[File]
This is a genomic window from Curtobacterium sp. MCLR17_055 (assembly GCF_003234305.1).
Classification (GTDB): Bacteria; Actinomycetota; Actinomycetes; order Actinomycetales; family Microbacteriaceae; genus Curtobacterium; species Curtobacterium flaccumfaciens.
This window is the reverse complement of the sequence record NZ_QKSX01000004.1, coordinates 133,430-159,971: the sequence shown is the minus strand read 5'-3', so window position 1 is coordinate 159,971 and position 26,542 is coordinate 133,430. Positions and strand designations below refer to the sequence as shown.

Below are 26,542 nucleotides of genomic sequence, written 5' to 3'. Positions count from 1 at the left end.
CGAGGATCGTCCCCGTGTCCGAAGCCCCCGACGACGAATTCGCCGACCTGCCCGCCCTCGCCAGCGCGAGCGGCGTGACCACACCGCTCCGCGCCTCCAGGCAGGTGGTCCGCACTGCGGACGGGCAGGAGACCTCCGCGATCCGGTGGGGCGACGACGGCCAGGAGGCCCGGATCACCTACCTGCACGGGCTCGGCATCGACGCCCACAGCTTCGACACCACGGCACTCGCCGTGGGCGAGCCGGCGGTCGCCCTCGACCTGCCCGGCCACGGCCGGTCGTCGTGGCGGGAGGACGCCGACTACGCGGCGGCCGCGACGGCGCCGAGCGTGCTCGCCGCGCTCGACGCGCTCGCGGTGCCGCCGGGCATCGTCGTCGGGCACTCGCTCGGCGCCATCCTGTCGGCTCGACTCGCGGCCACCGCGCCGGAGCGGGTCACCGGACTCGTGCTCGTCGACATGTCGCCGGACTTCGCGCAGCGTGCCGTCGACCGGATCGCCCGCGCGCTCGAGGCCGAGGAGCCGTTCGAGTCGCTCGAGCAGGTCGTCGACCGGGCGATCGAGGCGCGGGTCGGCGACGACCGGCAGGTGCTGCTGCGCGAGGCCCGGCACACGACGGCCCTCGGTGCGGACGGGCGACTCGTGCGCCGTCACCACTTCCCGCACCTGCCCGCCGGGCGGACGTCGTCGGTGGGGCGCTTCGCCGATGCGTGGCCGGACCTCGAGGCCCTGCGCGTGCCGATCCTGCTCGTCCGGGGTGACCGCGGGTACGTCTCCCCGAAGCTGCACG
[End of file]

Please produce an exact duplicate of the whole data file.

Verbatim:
This is a genomic window from Curtobacterium sp. MCLR17_055 (assembly GCF_003234305.1).
Classification (GTDB): Bacteria; Actinomycetota; Actinomycetes; order Actinomycetales; family Microbacteriaceae; genus Curtobacterium; species Curtobacterium flaccumfaciens.
This window is the reverse complement of the sequence record NZ_QKSX01000004.1, coordinates 133,430-159,971: the sequence shown is the minus strand read 5'-3', so window position 1 is coordinate 159,971 and position 26,542 is coordinate 133,430. Positions and strand designations below refer to the sequence as shown.

Below are 26,542 nucleotides of genomic sequence, written 5' to 3'. Positions count from 1 at the left end.
CGAGGATCGTCCCCGTGTCCGAAGCCCCCGACGACGAATTCGCCGACCTGCCCGCCCTCGCCAGCGCGAGCGGCGTGACCACACCGCTCCGCGCCTCCAGGCAGGTGGTCCGCACTGCGGACGGGCAGGAGACCTCCGCGATCCGGTGGGGCGACGACGGCCAGGAGGCCCGGATCACCTACCTGCACGGGCTCGGCATCGACGCCCACAGCTTCGACACCACGGCACTCGCCGTGGGCGAGCCGGCGGTCGCCCTCGACCTGCCCGGCCACGGCCGGTCGTCGTGGCGGGAGGACGCCGACTACGCGGCGGCCGCGACGGCGCCGAGCGTGCTCGCCGCGCTCGACGCGCTCGCGGTGCCGCCGGGCATCGTCGTCGGGCACTCGCTCGGCGCCATCCTGTCGGCTCGACTCGCGGCCACCGCGCCGGAGCGGGTCACCGGACTCGTGCTCGTCGACATGTCGCCGGACTTCGCGCAGCGTGCCGTCGACCGGATCGCCCGCGCGCTCGAGGCCGAGGAGCCGTTCGAGTCGCTCGAGCAGGTCGTCGACCGGGCGATCGAGGCGCGGGTCGGCGACGACCGGCAGGTGCTGCTGCGCGAGGCCCGGCACACGACGGCCCTCGGTGCGGACGGGCGACTCGTGCGCCGTCACCACTTCCCGCACCTGCCCGCCGGGCGGACGTCGTCGGTGGGGCGCTTCGCCGATGCGTGGCCGGACCTCGAGGCCCTGCGCGTGCCGATCCTGCTCGTCCGGGGTGACCGCGGGTACGTCTCCCCGAAGCTGCACG